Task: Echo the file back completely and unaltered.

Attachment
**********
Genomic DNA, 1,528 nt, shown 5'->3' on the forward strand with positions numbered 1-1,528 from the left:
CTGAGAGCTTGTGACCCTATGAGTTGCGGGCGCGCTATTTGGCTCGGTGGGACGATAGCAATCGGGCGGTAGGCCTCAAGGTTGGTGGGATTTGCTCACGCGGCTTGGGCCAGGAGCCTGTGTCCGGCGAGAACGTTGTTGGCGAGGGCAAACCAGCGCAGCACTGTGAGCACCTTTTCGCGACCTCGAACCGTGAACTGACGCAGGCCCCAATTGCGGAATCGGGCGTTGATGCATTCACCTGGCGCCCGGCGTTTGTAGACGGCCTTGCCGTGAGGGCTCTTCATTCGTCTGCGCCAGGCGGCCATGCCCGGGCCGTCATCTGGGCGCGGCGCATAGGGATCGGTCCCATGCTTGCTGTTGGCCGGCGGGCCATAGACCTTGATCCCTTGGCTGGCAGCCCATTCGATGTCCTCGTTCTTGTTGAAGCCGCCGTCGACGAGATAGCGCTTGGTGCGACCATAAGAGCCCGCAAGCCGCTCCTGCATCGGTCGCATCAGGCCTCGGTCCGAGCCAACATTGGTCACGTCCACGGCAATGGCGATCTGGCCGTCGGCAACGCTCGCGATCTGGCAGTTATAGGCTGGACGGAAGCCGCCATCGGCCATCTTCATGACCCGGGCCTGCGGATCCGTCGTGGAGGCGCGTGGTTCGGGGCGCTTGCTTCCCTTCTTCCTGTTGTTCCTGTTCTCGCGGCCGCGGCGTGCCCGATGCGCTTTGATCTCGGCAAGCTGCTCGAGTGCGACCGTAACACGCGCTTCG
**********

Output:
Genomic DNA, 1,528 nt, shown 5'->3' on the forward strand with positions numbered 1-1,528 from the left:
CTGAGAGCTTGTGACCCTATGAGTTGCGGGCGCGCTATTTGGCTCGGTGGGACGATAGCAATCGGGCGGTAGGCCTCAAGGTTGGTGGGATTTGCTCACGCGGCTTGGGCCAGGAGCCTGTGTCCGGCGAGAACGTTGTTGGCGAGGGCAAACCAGCGCAGCACTGTGAGCACCTTTTCGCGACCTCGAACCGTGAACTGACGCAGGCCCCAATTGCGGAATCGGGCGTTGATGCATTCACCTGGCGCCCGGCGTTTGTAGACGGCCTTGCCGTGAGGGCTCTTCATTCGTCTGCGCCAGGCGGCCATGCCCGGGCCGTCATCTGGGCGCGGCGCATAGGGATCGGTCCCATGCTTGCTGTTGGCCGGCGGGCCATAGACCTTGATCCCTTGGCTGGCAGCCCATTCGATGTCCTCGTTCTTGTTGAAGCCGCCGTCGACGAGATAGCGCTTGGTGCGACCATAAGAGCCCGCAAGCCGCTCCTGCATCGGTCGCATCAGGCCTCGGTCCGAGCCAACATTGGTCACGTCCACGGCAATGGCGATCTGGCCGTCGGCAACGCTCGCGATCTGGCAGTTATAGGCTGGACGGAAGCCGCCATCGGCCATCTTCATGACCCGGGCCTGCGGATCCGTCGTGGAGGCGCGTGGTTCGGGGCGCTTGCTTCCCTTCTTCCTGTTGTTCCTGTTCTCGCGGCCGCGGCGTGCCCGATGCGCTTTGATCTCGGCAAGCTGCTCGAGTGCGACCGTAACACGCGCTTCG